The future of freight transport in the region is in doubt as the industry struggles to attract people and the average age of truck drivers continues to rise.
After advertising a truck driving position a number of weeks ago, Lemnos-based Kreskas Bros Transport’s managing director Peter Hill said the age of applicants didn’t bode well for the future.
With the average age of a truck driver at 48 years old and climbing, younger people were needed within the industry, he said.
‘‘Most of the people that applied (for the job) were over 50,’’ Mr Hill said.
Australia Bureau of Statistics Labour Force Survey data suggests nearly half of the current workforce in the industry will be aged over 65 by 2026.
New jobs and worker turnover could create up to 10000 trucking job openings each year until 2020, the data suggests, but Mr Hill has expressed concerns about meeting the future demand.
‘‘The (federal) government are talking about the freight task doubling over the next 10 years.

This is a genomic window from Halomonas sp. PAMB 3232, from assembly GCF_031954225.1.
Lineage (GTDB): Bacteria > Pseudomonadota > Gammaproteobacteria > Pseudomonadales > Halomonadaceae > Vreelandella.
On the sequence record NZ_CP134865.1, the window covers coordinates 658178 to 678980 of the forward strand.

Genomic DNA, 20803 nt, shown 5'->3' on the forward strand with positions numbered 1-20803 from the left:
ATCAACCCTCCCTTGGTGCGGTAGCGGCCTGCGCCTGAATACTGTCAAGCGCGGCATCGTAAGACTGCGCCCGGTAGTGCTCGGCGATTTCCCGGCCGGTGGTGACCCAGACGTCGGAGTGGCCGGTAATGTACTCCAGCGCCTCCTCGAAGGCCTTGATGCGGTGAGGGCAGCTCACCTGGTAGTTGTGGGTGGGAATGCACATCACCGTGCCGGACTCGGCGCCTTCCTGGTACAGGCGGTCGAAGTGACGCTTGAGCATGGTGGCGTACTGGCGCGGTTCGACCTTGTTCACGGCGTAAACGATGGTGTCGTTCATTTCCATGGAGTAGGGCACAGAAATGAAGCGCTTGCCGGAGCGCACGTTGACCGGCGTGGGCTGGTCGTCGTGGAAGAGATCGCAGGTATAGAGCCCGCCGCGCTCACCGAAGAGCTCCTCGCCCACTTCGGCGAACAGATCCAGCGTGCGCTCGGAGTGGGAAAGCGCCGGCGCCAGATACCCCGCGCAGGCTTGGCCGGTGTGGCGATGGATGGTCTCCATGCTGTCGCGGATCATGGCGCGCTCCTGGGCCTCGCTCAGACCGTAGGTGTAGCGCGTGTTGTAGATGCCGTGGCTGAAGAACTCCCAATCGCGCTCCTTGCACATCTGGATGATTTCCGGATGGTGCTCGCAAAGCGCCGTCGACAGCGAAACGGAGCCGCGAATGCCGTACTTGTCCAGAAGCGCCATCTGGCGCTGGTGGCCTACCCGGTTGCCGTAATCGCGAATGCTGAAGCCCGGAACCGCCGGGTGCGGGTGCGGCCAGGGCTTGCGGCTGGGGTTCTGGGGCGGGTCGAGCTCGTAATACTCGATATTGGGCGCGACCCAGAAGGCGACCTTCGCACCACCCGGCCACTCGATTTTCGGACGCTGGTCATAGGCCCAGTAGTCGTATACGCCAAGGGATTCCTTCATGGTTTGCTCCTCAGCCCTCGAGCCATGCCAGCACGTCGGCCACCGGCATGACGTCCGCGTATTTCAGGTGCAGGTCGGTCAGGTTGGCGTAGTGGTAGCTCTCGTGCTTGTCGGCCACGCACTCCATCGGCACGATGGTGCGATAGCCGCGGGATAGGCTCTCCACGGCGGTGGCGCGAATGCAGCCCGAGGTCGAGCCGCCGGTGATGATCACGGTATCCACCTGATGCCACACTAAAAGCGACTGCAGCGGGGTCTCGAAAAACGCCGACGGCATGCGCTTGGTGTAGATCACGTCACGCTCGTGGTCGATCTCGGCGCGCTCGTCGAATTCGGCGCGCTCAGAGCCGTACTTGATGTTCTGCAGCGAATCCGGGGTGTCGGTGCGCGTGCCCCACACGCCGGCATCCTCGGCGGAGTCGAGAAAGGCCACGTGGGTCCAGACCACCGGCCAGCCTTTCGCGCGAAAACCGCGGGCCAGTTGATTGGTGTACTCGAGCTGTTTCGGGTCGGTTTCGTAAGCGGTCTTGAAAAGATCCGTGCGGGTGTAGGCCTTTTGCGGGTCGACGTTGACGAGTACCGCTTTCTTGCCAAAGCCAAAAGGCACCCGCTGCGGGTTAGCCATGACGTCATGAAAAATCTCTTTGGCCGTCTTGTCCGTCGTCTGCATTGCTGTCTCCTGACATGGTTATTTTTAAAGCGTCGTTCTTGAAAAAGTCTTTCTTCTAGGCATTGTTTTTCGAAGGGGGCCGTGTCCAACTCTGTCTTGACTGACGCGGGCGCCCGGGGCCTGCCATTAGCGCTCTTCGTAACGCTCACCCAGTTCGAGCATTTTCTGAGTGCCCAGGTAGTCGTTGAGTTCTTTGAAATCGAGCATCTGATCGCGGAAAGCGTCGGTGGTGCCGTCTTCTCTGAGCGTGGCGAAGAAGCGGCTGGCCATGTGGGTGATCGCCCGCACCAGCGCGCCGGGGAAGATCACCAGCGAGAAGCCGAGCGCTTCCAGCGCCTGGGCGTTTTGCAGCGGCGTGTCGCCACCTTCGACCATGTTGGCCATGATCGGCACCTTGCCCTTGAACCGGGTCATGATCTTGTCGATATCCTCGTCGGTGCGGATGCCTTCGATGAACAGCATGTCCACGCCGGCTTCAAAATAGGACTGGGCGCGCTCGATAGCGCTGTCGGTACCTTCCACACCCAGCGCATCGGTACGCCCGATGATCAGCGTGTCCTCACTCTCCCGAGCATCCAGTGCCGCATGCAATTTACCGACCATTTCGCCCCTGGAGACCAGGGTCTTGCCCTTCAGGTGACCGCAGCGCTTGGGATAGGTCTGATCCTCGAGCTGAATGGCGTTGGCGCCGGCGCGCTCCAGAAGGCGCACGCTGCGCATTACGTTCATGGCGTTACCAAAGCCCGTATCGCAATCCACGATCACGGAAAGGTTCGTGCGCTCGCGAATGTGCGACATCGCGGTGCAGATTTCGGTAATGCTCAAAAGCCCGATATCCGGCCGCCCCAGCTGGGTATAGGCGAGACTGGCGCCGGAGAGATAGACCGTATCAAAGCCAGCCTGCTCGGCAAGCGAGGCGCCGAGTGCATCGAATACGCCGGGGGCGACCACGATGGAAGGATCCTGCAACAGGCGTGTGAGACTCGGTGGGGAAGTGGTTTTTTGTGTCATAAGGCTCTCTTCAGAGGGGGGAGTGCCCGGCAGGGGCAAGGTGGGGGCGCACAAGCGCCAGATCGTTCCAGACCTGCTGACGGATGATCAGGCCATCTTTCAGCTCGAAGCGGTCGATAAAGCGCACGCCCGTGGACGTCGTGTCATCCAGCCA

‘‘We’ve got a critical shortage of people now ... when the freight task doubles, I have no idea how we’ll have enough people to drive trucks at that stage.’’
For MMV Transport director Leckie Milne, long-haul truck driving is a lifestyle that many people unwilling to sign up for.
‘‘When it’s $400 for a 15-minute mistake (in the driver’s log book) or $600 for forgetting to sign your name, it beggars belief. And then they wonder why we don’t have enough drivers,’’ Mr Milne said.
‘‘There’s just not enough. Like I say, it’s not a job, it’s a lifestyle and it’s not always for everyone.’’
Even when businesses within the industry had enough employees, Mr Hill said the rules and regulations could sometimes prevent them from staying on.
Pointing to work diaries, he said fines handed out for errors were often a tough pill to swallow.
‘‘If you make a mistake at work that’s 15 minutes on a form, would the police pull you over and fine you $400?’’ he said.
‘‘What would happen if that happened in another industry? People would quit. And that happens within our industry; the good people that have been fined for making a genuine mistake — they’ve left.’’